The way you thaw your frozen foods is important. If you have the time, the best way is to take them from the freezer to the refrigerator and let them thaw at their leisure. This insures that the product stays below 40˚F at all times. In all reality, the second best way will probably be used more often. Place the wrapped and frozen item in a sink and let cold water flow over it constantly until thawed. As soon as it is thawed, place it in a pan in a cooler until needed.
After preparing stocks, soups and stews, the idea is to get them cooled down and out of the danger zone (below 40˚F) as quickly as possible. This can be accomplished by transferring the product to a vessel that conducts heat well (a stainless bain or aluminum pot is ideal; a plastic bucket, less so), placing the container in a sink, filling the sink with ice, and stirring the contents frequently. Using a frozen “ice wand” to stir is even better. You may have to divide the product into smaller batches. Once it reaches 40˚F, place in a covered container and refrigerate. To quickly cool things like rice, potatoes and stuffings, spread them out onto a sheet pan in a thin layer.
When reheating foods, keep them refrigerated until right before you plan on heating them, then do it as quickly as possible over an open flame, using an instant reading thermometer to reach a temperature of at least 145˚F. Thinking you can heat food up by placing it cold, into a steam table, is not a good idea for several reasons. When holding hot foods at service, use an instant reading thermometer frequently to insure that the products are above 140˚F. It they are not, reheat them immediately and quickly. If you don’t know how long they have been in the danger zone, throw them out.
Sanitizing something means that you have killed any pathogens on the item using moist heat, chemicals, or a combination of both. Always keep enough containers of a sanitizer such as bleach, iodine or quaternary ammonium solutions with cloths in your kitchen so that it is easy for your cooks to frequently wipe down their tools and work surfaces. Cross contamination occurs when a surface or utensil has been contaminated with something (like raw chicken), and then used for something else (like a salad) without first being sanitized. Everyone in your kitchen should be very familiar with the concept of cross contamination and make sure it never happens. Keep hand-washing stations stocked with soap, sanitizer and paper towels, and make sure your staff uses them.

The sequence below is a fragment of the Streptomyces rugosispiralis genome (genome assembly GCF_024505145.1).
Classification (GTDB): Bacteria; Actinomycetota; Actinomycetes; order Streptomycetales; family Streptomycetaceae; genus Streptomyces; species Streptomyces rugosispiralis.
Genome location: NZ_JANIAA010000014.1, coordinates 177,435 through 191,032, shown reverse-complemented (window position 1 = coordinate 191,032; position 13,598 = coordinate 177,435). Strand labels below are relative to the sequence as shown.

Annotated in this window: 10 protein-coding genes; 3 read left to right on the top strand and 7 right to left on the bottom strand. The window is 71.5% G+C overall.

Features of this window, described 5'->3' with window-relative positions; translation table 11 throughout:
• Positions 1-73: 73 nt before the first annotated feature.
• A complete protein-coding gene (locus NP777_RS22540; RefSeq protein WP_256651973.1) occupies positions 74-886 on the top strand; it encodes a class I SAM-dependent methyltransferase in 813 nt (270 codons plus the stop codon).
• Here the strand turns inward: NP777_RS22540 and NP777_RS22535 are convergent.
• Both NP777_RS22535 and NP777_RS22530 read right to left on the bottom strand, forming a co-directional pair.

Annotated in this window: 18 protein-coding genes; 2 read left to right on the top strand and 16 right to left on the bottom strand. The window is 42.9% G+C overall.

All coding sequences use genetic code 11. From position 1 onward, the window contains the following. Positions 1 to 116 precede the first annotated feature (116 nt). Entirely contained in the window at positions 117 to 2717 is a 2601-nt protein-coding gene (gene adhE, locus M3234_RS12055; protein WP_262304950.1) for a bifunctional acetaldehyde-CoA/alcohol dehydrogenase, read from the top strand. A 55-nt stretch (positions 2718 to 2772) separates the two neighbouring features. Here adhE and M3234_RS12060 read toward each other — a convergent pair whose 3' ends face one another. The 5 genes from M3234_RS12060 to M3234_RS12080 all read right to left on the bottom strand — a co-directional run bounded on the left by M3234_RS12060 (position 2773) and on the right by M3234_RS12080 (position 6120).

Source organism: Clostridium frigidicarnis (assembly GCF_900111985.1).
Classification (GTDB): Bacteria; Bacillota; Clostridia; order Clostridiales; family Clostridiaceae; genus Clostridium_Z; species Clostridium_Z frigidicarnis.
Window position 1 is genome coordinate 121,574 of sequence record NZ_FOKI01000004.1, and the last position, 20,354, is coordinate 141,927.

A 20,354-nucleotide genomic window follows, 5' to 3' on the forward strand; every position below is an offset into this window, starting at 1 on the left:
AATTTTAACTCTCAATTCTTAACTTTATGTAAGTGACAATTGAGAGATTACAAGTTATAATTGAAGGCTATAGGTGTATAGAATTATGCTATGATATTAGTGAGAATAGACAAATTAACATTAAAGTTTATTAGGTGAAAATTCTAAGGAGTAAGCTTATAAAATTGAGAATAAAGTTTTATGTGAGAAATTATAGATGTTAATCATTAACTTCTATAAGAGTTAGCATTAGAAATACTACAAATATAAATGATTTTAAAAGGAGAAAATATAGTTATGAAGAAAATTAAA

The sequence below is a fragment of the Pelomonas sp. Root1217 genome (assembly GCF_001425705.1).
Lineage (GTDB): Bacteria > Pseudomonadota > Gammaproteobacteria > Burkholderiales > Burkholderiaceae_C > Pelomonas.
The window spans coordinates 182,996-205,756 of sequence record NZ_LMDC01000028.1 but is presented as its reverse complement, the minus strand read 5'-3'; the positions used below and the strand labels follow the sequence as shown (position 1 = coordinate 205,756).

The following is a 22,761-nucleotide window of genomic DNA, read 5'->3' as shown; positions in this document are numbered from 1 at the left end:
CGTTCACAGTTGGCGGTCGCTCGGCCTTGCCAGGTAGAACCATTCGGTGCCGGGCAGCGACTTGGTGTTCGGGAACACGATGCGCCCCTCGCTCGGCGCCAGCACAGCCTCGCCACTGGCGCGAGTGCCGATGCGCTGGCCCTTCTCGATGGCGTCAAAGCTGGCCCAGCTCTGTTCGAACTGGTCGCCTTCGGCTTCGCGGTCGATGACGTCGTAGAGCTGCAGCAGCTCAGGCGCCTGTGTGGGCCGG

If ware washing is done by hand, it must be done in a three-compartment sink. The first sink has water of at least 120˚F and detergent. The second has rinse water of at least 130˚F. The third should be filled with water of at least 170˚F, with the items submerged in it for at least 30 seconds, then air-dried. Alternately, the third sink can be filled with a sanitizer, following the manufacturers directions.
Pests can be an issue. Cover garbage cans and have them emptied frequently. Keep your kitchen organized and clean, including storage areas. Keep any holes in walls or foundations sealed. A professional pest service may be necessary, but always keep an eye on their work to make sure no contamination occurs.
I have not stressed actual inspections from your Health Department because if you follow the procedures outlined above, you’ll have nothing to worry about. Always remember that you and the inspector are on the same side and have the same goals. Look at them, as well as the Food Service Certifications that are offered by your City, as allies in the effort to run a clean, healthy establishment.